I-TEAM: Mob boss gunned down in gangland hit
Multiple police sources say that whoever shot Francesco "Frankie Boy" Cali drove up to the mobster's Hilltop Terrace home in the Todt Hill section, came to a stop, and then gunned the engine in reverse, crashing into Cali's parked Cadillac SUV.
The force of the impact knocked the license plate off the SUV and seemed to investigators to have been done intentionally in order to get Cali's attention.
Once Cali came outside the home, sources said, video showed the two men talking and then shaking hands. Apparently Cali sensed no danger, because he turned his back on his killer to put the license plate inside the rear of the SUV.
That's when the gunman took out a 9mm handgun, held it with two hands -- as if he was trained, the sources said -- and opened fire.
The video is said to be grainy and has not been released because the suspect's face cannot be seen. The NYPD is continuing to canvass the neighborhood in search of clearer video.
Cali's wife and child were in the home at the time, which sources say is a highly unusual circumstance in the lore of organized crime -- which, in its heyday, followed certain rules that kept targets from getting whacked in front of their families.
Eyewitness News obtained Cali's mugshot from 2008, when he pleaded guilty in an extortion scheme involving a failed attempt to build a NASCAR track on Staten Island. He was sentenced to 16 months behind bars and was released in 2009. It is believed he took the reins of the notorious Gambino crime family in 2015.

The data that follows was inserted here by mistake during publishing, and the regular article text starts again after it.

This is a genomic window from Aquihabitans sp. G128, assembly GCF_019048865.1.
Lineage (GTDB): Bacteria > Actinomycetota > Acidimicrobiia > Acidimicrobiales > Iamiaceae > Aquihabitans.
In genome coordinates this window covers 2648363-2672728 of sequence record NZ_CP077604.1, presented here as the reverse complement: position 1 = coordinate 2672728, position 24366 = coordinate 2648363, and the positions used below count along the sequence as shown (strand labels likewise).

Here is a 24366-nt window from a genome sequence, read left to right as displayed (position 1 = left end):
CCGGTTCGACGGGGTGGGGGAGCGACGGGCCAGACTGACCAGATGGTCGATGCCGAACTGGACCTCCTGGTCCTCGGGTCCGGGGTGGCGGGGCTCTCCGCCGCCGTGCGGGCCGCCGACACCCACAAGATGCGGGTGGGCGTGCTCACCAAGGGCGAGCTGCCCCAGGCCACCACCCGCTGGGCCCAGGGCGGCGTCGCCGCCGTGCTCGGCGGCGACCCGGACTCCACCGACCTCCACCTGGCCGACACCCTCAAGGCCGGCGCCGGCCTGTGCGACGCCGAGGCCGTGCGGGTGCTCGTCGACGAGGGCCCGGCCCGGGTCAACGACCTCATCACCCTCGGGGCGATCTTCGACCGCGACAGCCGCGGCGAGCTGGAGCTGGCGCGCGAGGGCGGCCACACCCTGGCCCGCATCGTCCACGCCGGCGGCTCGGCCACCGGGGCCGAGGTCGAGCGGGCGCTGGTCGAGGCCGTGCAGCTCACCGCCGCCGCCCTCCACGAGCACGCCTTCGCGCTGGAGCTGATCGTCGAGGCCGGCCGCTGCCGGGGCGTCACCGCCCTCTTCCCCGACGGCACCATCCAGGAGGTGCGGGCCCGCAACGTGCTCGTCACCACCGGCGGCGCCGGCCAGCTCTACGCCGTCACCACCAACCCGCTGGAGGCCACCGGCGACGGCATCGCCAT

Mob experts have been wary about possible conflicts erupting in the crime family, particularly after the brother of former Gambino boss John Gotti recently was released from prison. Gene Gotti is a reputed captain.
They say the type of hit -- at his home, with no real attempt to hide what happened -- suggests that it was a message killing. The question for detectives is what type of message was being sent.
This is the first time a reputed mob boss has been killed in New York City in more than 30 years.
The last Mafia boss to be shot to death in New York City was Gambino don Paul Castellano, assassinated outside a Manhattan steakhouse in 1985 at the direction of Gotti, who then took over.
Cali kept a much lower profile than Gotti.
With his expensive double-breasted suits and overcoats and silvery swept-back hair, Gotti became known as the Dapper Don, his smiling face all over the tabloids. As prosecutors tried and failed to bring him down, he came to be called the Teflon Don.
In 1992, Gotti was convicted in Castellano's murder and a multitude of other crimes. He was sentenced to life in prison and died of cancer in 2002.